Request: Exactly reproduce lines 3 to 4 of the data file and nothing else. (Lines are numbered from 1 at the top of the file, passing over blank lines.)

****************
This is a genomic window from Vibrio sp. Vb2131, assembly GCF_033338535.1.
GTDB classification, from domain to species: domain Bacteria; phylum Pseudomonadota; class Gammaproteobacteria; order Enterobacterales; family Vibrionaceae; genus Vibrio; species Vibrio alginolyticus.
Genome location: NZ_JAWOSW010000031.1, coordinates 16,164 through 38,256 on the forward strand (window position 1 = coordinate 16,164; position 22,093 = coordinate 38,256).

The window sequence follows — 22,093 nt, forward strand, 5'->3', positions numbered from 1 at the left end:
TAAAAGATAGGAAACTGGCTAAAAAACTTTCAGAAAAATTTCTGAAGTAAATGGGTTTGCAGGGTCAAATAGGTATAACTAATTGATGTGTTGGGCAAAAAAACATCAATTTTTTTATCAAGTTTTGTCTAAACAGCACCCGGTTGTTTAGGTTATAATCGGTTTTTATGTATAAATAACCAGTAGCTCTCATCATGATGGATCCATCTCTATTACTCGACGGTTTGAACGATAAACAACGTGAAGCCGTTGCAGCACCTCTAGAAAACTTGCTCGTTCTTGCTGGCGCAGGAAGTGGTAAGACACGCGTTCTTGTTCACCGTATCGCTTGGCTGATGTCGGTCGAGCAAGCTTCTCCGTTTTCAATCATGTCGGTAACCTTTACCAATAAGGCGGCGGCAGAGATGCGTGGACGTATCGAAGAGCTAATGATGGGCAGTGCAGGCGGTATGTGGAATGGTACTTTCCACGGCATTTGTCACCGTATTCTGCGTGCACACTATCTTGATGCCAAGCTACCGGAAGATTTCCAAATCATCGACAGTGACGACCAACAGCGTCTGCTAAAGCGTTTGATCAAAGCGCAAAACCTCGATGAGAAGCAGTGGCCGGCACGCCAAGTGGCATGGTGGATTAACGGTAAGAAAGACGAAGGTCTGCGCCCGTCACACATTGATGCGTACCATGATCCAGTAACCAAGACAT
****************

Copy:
Genome location: NZ_JAWOSW010000031.1, coordinates 16,164 through 38,256 on the forward strand (window position 1 = coordinate 16,164; position 22,093 = coordinate 38,256).

The window sequence follows — 22,093 nt, forward strand, 5'->3', positions numbered from 1 at the left end: